Suspiria (2018)

Dario Argento's Suspiria turned 40 in 2017 and to celebrate it cinemas around here screened the movie for a day only. Given the hype surrounding it, I had to go see it. And I was disappointed. Which is why I didn't care much about Guadagnino's remake —also, I'm not the biggest fan of his films. Then the film hit theatres —not in my country— and many people who disliked the original loved this, so I had to check it out. 

The story follows Susie Bannion (Dakota Johnson), a young American ballerina who travels to Berlin to attend the Markos Tanz Company, one of the most renowned dance schools in the world, run by a coven of witches. As Susie quickly becomes the lead in the company's most important ballet, psychiatrist Josef Klemperer (Tilda Swinton) starts investigating the disappearance of Patricia Hingle (Chloë Grace Moretz), a patient of his and former student at the ballet company whom he accused of being delusional. 

When it comes to Suspiria, the plot has proven to be the most important aspect for me. While Argento's was simple, illogical and overall tedious, I found Guadagnino's compelling from start to finish as it keeps you engaged with its twists and turns. Sure, the main storyline is still quite simple and easy to follow and there are many subplots that kind of distract from the main story, but it's all forgiven as it deals with themes of motherhood, sisterhood, national guilt, and, most important, makes a commentary on today's society —Klemperer doesn't believe in witches until he sees them for himself; the witches need a male witness for the ritual to be successful, as if nothing mattered if a man weren't there to witness it.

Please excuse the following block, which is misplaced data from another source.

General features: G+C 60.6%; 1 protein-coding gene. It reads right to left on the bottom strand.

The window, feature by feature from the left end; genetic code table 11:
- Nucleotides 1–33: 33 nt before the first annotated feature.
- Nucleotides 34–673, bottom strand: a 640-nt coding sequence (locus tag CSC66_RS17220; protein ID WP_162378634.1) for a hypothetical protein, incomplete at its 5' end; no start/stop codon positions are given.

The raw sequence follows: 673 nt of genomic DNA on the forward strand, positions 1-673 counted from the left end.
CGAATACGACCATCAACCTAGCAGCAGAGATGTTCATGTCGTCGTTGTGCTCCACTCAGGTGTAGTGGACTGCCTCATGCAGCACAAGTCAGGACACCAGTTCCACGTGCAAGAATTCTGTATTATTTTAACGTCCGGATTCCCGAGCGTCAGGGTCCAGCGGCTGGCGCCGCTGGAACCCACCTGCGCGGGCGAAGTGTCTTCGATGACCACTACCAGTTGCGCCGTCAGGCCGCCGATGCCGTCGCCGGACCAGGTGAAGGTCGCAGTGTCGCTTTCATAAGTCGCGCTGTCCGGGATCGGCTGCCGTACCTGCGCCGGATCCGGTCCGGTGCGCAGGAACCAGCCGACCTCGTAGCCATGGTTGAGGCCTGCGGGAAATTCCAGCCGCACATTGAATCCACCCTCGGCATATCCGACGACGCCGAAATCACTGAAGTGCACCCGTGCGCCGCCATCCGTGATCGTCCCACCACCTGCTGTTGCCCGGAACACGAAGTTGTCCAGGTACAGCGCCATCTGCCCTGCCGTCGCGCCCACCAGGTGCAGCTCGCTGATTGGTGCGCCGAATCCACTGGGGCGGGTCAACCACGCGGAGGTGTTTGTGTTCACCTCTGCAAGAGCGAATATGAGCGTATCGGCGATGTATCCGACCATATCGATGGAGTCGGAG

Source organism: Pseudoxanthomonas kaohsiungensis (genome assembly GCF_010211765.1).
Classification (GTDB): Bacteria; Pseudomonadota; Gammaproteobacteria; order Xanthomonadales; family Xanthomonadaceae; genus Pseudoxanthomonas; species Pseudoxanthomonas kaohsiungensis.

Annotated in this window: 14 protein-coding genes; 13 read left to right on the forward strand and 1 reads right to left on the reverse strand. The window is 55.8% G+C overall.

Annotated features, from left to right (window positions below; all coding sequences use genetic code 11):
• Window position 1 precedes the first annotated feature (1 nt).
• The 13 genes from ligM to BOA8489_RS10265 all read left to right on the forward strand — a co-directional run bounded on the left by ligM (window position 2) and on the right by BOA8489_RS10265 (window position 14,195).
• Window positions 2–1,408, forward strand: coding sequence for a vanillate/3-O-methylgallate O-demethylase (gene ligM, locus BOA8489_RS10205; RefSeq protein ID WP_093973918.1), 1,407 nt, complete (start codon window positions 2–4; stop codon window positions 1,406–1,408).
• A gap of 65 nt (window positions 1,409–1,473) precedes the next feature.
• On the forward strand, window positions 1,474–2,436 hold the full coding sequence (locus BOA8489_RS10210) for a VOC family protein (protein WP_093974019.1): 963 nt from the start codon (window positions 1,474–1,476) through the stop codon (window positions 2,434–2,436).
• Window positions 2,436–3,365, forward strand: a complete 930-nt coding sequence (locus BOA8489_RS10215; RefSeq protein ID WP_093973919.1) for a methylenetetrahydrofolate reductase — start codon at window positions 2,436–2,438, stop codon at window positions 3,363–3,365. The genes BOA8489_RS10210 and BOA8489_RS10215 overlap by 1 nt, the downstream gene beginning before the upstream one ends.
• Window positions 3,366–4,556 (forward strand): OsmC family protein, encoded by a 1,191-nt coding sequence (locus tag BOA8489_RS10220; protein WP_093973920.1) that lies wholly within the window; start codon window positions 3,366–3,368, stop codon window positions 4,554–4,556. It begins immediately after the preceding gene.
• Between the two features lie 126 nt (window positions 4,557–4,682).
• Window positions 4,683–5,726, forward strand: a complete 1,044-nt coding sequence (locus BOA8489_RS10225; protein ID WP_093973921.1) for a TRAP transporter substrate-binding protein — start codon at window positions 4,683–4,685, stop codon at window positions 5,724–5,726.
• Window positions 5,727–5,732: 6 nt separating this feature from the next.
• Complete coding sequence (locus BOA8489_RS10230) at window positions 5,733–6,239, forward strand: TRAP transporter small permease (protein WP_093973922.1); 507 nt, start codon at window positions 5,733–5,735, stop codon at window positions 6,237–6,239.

The characters aren't particularly well developed —they change all of a sudden at the end of the film— and could have used more characterization, and yet they are interesting as they each have their agenda, and we care about them and we helplessly watch them being ignored, lied to and murdered.

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Another aspect that is superior in Guadagnino's film is the acting. Dakota Johnson gives a solid performance as Susie; she captures the innocence and sweetness at the beginning and embraces the darkness at the end very well. Also, she nails the dancing. Mia Goth is great as Patricia's friend Sara, her performance being the more natural. It's Tilda Swinton that absolutely steals the show though. She does a very good job as Madame Blanc, the head artistic director and choreographer of the company, but she is excellent as Joseph Klemperer, the ageing therapist haunted by his past.

As for the visuals, Guadagnino did a wonderful job at delivering a hallucinatory and nightmarish film. The colour palette is outstanding; the cinematography is filled with wonderful close-up and long takes; the make-up is excellent —I didn't realise Tilda Swinton played the psychiatric until the movie ended. As for the choreography, it is absolutely stunning —I can't put down in words how thrilling Susie's first audition was— and the soundtrack by Thom Yorke is excellent.


  1. Ooh I'm glad to hear you enjoyed the remake so much after not liking the original! I skipped this one because I was worried it would be too artsy for me, but I'm hearing good things about it all over again and I might just give it a go now.

  2. I liked the movie but I preferred the first version. The look of this film was great but the score didn't always fit for me. I didn't enjoy Dakota's work but Mia Goth was indeed great!

  3. As someone that loved Argento's film, I actually enjoyed this film as well as I was shocked by the physicality of it and the many thematic elements about generational guilt and the ideas of motherhood as it was better than I thought it would be. It's an insane film yet I loved it. I wanna see it again.

  4. I really wanted to like this and I just...didn't. I'm still so disappointed.

  5. I have heard good things about this film and heard it is better than the first one. Leave to Tilda to play a man convincingly